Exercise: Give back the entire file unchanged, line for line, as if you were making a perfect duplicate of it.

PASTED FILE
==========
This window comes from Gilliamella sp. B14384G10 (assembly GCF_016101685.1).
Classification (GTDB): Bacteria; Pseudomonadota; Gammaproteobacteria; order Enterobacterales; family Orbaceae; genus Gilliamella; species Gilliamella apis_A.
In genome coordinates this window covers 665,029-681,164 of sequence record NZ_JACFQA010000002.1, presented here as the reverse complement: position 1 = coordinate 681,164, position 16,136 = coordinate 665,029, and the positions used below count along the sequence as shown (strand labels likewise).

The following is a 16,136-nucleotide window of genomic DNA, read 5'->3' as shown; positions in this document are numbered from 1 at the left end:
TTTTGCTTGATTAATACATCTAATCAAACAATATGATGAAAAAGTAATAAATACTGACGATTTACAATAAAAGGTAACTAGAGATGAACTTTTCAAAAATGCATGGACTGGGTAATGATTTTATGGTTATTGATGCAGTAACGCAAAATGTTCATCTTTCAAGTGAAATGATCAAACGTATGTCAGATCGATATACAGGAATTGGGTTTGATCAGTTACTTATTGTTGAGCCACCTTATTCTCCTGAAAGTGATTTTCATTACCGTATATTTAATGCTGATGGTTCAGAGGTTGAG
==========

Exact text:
This window comes from Gilliamella sp. B14384G10 (assembly GCF_016101685.1).
Classification (GTDB): Bacteria; Pseudomonadota; Gammaproteobacteria; order Enterobacterales; family Orbaceae; genus Gilliamella; species Gilliamella apis_A.
In genome coordinates this window covers 665,029-681,164 of sequence record NZ_JACFQA010000002.1, presented here as the reverse complement: position 1 = coordinate 681,164, position 16,136 = coordinate 665,029, and the positions used below count along the sequence as shown (strand labels likewise).

The following is a 16,136-nucleotide window of genomic DNA, read 5'->3' as shown; positions in this document are numbered from 1 at the left end:
TTTTGCTTGATTAATACATCTAATCAAACAATATGATGAAAAAGTAATAAATACTGACGATTTACAATAAAAGGTAACTAGAGATGAACTTTTCAAAAATGCATGGACTGGGTAATGATTTTATGGTTATTGATGCAGTAACGCAAAATGTTCATCTTTCAAGTGAAATGATCAAACGTATGTCAGATCGATATACAGGAATTGGGTTTGATCAGTTACTTATTGTTGAGCCACCTTATTCTCCTGAAAGTGATTTTCATTACCGTATATTTAATGCTGATGGTTCAGAGGTTGAG